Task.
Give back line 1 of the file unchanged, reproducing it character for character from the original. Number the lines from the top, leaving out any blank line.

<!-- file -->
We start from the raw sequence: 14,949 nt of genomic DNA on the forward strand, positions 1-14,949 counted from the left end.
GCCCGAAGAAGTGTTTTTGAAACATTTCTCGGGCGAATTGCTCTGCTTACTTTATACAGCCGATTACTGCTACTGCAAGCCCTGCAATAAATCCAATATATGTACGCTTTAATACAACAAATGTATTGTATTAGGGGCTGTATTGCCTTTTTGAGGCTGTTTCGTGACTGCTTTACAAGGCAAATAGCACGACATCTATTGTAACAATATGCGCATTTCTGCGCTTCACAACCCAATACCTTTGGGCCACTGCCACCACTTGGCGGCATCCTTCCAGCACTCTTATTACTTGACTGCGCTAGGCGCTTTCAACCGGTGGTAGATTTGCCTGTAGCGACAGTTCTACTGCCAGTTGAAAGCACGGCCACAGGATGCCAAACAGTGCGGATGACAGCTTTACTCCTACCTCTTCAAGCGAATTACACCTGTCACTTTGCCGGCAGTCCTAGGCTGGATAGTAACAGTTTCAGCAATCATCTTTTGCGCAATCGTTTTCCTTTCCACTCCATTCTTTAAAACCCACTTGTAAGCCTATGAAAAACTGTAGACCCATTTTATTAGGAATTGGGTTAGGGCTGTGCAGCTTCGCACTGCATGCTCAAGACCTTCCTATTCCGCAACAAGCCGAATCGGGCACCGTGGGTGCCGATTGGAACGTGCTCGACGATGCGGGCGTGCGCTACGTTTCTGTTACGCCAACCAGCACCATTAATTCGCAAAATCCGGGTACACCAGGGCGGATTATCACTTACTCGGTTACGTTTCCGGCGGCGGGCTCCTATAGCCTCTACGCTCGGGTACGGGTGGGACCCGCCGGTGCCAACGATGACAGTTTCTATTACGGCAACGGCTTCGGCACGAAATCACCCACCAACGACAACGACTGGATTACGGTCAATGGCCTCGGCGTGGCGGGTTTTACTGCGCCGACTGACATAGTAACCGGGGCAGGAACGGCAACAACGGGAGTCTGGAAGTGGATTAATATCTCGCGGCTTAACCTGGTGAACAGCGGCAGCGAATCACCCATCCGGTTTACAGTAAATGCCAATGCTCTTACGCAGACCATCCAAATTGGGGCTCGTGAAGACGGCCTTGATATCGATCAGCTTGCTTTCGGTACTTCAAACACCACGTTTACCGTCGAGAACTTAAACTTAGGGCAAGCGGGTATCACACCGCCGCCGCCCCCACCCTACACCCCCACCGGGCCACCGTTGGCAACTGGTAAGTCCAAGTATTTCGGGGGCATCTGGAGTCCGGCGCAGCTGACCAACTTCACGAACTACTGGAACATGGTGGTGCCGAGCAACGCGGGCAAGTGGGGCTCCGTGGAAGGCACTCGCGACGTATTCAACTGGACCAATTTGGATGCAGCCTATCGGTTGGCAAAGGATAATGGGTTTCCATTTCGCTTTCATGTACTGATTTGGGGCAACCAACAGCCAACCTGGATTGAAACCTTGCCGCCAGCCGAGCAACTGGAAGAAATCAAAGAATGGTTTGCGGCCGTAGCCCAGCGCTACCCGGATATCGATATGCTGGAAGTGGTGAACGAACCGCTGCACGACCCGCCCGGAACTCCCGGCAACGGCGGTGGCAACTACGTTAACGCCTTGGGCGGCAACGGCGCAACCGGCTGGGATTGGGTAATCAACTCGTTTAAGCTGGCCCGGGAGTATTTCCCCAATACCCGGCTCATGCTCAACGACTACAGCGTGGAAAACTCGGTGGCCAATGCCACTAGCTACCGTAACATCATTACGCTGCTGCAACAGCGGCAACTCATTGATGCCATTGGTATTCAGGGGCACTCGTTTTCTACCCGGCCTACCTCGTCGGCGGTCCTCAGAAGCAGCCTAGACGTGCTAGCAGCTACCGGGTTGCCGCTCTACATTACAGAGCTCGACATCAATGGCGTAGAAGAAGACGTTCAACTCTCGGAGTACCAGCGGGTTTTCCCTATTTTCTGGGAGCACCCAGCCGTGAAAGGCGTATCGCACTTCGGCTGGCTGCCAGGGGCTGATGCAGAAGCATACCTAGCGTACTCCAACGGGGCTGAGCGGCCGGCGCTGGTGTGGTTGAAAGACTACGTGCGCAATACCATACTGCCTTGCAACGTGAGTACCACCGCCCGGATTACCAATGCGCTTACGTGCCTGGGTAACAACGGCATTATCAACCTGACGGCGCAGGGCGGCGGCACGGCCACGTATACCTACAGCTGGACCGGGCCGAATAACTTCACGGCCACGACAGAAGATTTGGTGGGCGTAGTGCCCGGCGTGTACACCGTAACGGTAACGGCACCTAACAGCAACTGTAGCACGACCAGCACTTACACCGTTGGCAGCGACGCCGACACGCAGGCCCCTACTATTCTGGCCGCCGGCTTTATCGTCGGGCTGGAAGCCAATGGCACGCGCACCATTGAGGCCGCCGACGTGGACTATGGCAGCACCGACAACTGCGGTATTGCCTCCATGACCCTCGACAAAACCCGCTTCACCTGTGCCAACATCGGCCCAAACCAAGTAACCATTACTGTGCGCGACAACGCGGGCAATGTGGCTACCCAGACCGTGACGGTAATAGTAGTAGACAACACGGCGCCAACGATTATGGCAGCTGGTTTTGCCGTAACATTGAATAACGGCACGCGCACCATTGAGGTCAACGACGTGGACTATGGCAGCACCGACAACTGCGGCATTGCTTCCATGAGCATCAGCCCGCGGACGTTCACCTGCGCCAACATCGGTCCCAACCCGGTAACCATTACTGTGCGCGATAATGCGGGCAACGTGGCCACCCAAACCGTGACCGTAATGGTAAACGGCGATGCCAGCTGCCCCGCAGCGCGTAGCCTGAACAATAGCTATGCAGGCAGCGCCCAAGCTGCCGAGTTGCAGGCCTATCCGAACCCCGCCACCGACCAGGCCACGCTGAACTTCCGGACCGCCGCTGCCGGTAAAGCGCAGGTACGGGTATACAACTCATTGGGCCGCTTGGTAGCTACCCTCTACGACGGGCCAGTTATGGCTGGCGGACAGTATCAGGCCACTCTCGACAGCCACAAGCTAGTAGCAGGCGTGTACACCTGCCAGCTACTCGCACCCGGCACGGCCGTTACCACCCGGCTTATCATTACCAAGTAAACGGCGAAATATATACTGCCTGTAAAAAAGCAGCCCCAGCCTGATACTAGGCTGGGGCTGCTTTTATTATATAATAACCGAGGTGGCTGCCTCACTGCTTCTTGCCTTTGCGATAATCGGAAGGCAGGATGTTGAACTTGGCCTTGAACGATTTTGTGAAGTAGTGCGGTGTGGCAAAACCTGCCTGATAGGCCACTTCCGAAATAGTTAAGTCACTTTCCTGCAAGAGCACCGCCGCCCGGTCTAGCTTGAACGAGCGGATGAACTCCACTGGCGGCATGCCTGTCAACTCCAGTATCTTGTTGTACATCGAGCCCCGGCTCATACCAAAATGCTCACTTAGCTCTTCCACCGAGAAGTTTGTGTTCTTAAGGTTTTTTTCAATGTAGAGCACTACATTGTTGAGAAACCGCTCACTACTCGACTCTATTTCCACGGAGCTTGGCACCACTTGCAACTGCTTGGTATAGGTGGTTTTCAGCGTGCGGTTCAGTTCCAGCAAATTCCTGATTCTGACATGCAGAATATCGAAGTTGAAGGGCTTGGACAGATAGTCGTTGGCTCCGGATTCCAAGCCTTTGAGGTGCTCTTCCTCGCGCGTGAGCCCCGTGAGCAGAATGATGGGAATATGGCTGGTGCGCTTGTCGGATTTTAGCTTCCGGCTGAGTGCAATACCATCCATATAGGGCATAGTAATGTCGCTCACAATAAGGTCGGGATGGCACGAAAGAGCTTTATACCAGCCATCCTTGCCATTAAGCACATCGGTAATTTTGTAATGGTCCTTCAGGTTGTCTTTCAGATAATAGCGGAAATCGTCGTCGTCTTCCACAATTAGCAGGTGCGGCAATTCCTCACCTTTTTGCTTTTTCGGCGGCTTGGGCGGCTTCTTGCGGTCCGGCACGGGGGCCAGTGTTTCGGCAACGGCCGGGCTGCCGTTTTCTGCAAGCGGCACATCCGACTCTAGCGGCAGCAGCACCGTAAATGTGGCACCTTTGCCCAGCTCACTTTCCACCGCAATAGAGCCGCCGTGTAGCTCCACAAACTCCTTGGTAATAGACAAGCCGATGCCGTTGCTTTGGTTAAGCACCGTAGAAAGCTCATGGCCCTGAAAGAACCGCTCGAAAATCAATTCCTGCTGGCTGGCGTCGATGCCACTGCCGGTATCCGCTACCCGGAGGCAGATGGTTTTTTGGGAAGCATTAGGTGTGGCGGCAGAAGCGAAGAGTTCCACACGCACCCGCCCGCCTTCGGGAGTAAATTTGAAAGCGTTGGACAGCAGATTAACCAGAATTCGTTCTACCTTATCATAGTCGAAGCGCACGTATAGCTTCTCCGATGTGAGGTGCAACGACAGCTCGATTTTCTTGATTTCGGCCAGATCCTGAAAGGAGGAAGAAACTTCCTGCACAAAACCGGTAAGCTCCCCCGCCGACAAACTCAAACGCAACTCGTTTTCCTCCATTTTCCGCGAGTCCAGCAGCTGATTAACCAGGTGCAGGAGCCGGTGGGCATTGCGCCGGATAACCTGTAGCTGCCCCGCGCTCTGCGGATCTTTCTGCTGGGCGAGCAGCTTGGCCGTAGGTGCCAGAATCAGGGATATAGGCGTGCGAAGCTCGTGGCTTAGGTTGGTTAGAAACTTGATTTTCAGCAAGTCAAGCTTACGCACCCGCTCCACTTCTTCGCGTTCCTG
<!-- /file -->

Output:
We start from the raw sequence: 14,949 nt of genomic DNA on the forward strand, positions 1-14,949 counted from the left end.